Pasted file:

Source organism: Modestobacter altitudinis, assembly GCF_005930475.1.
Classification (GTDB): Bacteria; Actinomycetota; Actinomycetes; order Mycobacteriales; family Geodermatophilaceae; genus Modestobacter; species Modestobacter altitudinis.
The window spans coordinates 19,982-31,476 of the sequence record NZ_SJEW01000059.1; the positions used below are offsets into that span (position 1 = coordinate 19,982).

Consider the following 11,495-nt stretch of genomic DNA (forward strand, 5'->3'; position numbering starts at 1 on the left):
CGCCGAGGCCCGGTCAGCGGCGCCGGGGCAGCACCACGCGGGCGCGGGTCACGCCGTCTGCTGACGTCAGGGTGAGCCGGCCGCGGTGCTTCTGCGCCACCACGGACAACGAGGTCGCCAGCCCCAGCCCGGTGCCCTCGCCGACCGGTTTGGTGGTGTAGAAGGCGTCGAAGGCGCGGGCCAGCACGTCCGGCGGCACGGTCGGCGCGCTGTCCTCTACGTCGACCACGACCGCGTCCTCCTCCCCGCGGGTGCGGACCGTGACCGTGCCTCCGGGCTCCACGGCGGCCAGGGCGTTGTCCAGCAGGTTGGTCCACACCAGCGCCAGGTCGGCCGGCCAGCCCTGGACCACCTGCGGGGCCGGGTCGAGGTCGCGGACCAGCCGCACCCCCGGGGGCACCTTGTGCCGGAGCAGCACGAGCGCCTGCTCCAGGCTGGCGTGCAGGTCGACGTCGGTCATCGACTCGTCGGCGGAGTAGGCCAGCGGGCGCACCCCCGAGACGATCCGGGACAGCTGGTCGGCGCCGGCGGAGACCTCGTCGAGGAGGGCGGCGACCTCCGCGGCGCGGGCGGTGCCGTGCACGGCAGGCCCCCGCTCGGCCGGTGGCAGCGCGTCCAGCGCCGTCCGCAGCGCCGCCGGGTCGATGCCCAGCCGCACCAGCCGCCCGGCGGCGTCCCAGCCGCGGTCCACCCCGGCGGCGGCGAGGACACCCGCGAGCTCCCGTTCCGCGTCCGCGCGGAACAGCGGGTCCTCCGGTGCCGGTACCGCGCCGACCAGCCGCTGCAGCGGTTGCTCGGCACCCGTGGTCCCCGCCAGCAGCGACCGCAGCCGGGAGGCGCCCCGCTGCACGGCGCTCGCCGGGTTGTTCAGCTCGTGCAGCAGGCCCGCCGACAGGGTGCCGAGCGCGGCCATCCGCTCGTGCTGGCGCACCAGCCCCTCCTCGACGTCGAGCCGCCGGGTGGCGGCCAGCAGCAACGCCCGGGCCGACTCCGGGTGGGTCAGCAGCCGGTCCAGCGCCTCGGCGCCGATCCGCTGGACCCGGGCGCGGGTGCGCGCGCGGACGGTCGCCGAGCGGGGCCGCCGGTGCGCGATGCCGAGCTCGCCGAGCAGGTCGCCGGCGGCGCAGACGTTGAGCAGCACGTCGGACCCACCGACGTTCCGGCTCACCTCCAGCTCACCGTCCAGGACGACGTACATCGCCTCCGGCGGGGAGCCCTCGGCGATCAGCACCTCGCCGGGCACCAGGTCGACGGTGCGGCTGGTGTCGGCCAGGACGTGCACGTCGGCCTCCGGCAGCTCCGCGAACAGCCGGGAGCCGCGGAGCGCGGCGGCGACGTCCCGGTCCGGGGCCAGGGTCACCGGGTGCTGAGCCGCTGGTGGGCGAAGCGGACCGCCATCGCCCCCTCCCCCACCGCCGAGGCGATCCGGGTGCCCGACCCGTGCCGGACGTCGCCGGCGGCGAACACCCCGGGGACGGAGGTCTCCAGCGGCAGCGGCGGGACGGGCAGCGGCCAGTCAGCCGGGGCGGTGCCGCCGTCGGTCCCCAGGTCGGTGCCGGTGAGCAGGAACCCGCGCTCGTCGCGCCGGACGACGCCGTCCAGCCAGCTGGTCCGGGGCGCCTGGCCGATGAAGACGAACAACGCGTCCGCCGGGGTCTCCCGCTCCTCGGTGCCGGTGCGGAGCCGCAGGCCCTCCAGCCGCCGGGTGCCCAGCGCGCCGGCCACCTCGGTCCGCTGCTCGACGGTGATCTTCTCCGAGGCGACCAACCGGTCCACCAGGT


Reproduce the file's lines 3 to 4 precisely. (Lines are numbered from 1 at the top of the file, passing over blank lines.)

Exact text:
The window spans coordinates 19,982-31,476 of the sequence record NZ_SJEW01000059.1; the positions used below are offsets into that span (position 1 = coordinate 19,982).

Consider the following 11,495-nt stretch of genomic DNA (forward strand, 5'->3'; position numbering starts at 1 on the left):